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The Parallels I've Found Between Grief and Other Chronic Health Conditions


I was listening to a radio interview a while ago. The woman being interviewed was speaking about guilt and grief, and it took me a few minutes to realize she was recounting her experience with cancer. As I listened, more and more of what she said resonated with my own experience with grief. There appeared to be many striking similarities between the anguish that comes from the loss of a child and this dreaded disease. I began to relate this to some of the things I have been experiencing these past two years.

Like cancer, a tragedy of this magnitude doesn’t discriminate. It can strike anyone, at any time, without warning or precursor. We can get help, support from friends and family, groups, grief counselors, books, blogs, but ultimately, it is our own journey. Everyone reacts differently and can take longer or shorter to come to grips with it. Each of us has to figure it out for ourselves. Nevertheless, I’ve found there are some universal truths here, somewhere, that may apply to any sudden, unexpected chronic condition.

Guilt. Oh, my. How many times have I questioned my actions surrounding my son Jake’s death? As with many conditions, I’m sure, the questions pile up. Is there something I could have done or shouldn’t have done to prevent this? Was it something I did or didn’t do? Should I have done more as a parent, done less, taught him better, left him alone? There are a thousand and one questions I ask myself daily. The answer is probably no. Each of us has done what we have done. Questioning the past cannot change it. In my mind I know “it’s not my fault,” but in my heart I will always question that.

Strength and bravery. We are told to “be strong,” “be brave” and “it gets better with time.” I have had many people tell me I am both strong and brave. Frankly, I don’t feel very strong. Or brave. To the contrary, I feel immensely fragile and weak. I can break down at any time. I have to fight to get out of bed sometimes. I am exhausted all the time. Just like a chronic disease, we have to learn to manage our grief, our chronic sorrow. It can be a lifelong task.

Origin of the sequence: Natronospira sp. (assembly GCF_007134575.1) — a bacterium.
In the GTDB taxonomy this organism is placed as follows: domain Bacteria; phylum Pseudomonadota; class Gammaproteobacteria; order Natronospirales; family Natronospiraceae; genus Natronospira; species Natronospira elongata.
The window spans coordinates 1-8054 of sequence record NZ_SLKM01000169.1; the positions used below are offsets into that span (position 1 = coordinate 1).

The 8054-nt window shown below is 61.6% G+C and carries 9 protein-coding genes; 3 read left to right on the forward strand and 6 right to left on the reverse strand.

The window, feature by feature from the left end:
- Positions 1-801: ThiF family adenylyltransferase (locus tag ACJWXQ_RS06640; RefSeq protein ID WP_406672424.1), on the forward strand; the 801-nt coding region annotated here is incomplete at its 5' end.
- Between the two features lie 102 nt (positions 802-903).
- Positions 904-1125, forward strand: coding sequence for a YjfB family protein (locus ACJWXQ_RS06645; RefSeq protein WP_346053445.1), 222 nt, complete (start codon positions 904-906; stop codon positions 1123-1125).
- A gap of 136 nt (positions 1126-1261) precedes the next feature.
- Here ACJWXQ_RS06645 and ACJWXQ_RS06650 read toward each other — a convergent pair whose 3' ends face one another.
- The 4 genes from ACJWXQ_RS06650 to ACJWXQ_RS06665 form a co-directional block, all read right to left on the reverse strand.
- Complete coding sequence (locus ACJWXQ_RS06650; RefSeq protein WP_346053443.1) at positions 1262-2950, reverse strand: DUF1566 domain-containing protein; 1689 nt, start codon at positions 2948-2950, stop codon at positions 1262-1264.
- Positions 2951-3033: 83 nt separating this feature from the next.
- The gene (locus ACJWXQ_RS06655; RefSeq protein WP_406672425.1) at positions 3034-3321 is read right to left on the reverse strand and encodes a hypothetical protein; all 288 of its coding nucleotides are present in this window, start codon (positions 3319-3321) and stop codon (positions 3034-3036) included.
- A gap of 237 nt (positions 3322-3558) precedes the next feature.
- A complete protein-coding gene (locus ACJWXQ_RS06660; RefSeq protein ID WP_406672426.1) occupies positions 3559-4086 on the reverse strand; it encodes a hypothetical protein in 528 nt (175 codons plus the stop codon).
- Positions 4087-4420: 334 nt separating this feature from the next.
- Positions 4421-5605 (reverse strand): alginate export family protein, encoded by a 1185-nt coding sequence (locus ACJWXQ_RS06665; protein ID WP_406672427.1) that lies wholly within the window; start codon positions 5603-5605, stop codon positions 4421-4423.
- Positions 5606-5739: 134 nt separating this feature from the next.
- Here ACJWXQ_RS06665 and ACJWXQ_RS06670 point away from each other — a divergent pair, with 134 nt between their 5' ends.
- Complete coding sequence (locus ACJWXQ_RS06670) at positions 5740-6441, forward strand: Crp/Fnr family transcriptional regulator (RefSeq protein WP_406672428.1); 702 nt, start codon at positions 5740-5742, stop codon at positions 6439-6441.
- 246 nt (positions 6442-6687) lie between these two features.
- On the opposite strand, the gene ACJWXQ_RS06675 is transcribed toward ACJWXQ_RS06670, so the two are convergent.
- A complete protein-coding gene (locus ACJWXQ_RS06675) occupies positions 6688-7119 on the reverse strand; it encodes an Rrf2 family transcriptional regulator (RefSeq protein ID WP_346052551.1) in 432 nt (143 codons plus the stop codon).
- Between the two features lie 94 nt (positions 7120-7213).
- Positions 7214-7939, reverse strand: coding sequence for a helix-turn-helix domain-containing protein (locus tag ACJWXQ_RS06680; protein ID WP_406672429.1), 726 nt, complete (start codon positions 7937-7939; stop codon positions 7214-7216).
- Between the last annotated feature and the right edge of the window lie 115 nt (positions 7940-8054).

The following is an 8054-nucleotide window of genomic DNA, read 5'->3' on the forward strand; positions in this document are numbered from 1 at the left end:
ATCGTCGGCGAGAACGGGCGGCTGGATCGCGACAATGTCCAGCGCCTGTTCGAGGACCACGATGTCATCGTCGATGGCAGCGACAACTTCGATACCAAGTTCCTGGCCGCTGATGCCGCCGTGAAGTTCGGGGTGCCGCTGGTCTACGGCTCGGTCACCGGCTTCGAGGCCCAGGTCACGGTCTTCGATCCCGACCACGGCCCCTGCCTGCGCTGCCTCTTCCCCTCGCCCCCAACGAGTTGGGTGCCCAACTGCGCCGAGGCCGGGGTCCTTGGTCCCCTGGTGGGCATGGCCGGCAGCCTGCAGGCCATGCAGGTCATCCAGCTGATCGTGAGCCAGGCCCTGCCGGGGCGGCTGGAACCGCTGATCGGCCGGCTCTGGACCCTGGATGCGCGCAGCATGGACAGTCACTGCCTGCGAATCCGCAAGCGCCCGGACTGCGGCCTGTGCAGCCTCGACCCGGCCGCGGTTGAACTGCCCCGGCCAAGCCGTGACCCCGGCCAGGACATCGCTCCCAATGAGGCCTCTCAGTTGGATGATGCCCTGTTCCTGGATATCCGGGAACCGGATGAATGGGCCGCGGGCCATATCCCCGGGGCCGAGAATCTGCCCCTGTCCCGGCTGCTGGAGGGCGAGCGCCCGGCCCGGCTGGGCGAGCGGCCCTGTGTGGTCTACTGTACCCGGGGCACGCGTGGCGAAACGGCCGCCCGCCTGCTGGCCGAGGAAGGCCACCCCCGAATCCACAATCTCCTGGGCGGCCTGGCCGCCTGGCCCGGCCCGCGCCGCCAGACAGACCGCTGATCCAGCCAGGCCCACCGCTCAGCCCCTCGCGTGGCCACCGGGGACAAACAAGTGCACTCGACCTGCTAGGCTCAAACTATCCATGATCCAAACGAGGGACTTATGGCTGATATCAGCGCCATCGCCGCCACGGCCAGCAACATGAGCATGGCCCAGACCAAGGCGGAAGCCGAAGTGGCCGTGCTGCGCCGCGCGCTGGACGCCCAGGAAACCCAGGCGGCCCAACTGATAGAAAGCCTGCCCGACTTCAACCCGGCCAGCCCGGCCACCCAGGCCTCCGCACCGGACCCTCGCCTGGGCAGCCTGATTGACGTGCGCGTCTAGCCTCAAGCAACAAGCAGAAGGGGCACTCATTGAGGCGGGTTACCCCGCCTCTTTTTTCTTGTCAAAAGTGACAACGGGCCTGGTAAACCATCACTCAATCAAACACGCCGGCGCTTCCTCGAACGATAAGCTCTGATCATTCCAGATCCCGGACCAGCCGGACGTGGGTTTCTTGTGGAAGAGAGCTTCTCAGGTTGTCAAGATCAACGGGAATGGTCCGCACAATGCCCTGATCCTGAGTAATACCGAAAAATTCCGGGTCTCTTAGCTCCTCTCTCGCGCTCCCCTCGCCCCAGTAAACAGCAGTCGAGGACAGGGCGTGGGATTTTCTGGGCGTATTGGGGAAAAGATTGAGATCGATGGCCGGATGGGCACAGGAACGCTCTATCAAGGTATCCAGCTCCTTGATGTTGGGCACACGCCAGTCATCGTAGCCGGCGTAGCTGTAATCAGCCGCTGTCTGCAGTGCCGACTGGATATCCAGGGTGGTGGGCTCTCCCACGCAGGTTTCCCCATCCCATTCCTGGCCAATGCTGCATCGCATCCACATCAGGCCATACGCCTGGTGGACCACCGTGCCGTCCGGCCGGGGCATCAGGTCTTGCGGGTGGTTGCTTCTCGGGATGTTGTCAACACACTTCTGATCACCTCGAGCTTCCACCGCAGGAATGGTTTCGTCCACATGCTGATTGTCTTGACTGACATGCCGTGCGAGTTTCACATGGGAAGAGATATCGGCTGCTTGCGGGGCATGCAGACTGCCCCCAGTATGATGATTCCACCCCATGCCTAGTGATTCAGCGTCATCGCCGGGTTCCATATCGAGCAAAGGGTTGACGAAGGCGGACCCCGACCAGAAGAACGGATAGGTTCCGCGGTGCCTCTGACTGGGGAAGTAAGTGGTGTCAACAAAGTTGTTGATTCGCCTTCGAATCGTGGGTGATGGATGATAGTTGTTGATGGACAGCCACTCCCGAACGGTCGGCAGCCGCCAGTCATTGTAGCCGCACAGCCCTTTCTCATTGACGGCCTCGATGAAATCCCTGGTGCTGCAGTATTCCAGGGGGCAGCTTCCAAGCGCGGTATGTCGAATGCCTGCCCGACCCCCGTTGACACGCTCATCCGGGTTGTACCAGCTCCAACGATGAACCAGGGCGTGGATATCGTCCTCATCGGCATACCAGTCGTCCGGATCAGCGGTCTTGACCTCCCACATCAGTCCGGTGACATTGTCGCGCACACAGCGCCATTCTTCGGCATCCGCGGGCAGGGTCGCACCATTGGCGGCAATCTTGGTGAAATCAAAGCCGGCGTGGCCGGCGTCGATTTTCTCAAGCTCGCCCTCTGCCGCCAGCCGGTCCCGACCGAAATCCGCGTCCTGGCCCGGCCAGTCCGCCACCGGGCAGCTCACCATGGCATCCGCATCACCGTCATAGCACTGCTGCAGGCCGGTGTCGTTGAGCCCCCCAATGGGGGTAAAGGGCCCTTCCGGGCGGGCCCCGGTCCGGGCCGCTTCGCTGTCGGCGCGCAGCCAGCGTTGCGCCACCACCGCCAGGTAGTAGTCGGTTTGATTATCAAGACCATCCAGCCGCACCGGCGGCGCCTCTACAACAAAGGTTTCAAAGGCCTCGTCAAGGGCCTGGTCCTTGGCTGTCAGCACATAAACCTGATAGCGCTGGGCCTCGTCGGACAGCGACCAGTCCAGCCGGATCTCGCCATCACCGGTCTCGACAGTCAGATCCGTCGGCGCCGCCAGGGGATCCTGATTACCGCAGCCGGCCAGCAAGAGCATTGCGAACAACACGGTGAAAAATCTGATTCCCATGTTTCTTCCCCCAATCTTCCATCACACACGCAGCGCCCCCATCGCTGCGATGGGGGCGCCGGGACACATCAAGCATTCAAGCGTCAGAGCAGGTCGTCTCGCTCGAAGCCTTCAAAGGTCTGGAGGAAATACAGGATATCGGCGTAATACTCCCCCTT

Others’ reactions. What are you supposed to say to a cancer patient? What do you say to a grieving parent? How do you act? What can you do? I feel the worst thing someone can say is “I know how you feel. My friend’s father/mother/uncle/dog died and they…” There is no comparison, and frankly, I am not in competition with anyone else’s sorrow. We can share our stories and let each other know we are not alone in our grief — that we understand, no matter what the other person says or does in their mourning. We can help with the day-to-day tasks of living, bring a meal, offer to clean their house, drive them somewhere. Quiet, non-judgmental support. That’s about all, but that is often exactly enough.

Our expectations. How should we feel? What should we do? That is a question each of us has to answer. Should I bravely soldier on, or can I just stay in bed and pull the covers over my head? What is right? We can expect to feel like sh*t — to look like sh*t sometimes. This is uncharted territory, and however we behave, that’s how we should behave. There is no schedule, no right or wrong. No one who is in our fellowship of bereavement would find fault with whatever we do, with however we are. Those outside may, but they have no currency in this strange land.

Surviving. People often speak of cancer “survivors.” Those who have lost loved ones are spoken of as surviving. “So-and-so is survived by…” I think “survivor” is a gross misnomer. The implication is that the event is over and you made it. This event is never over. You don’t “survive” grief; just like any chronic illness, you learn how to manage it. I can relapse at any time, without warning.

We have to find our own way through this morass of emotion, this incurable affliction. We depend on the kindness of friends, family, and yes, of strangers. We have to live our lives as best we can, finding what meaning we can. In spite of it all, life goes on. The sun will rise tomorrow, and so will you. And so will I.

man with black cat on his lap
Ed’s son Jake and cat Lola.

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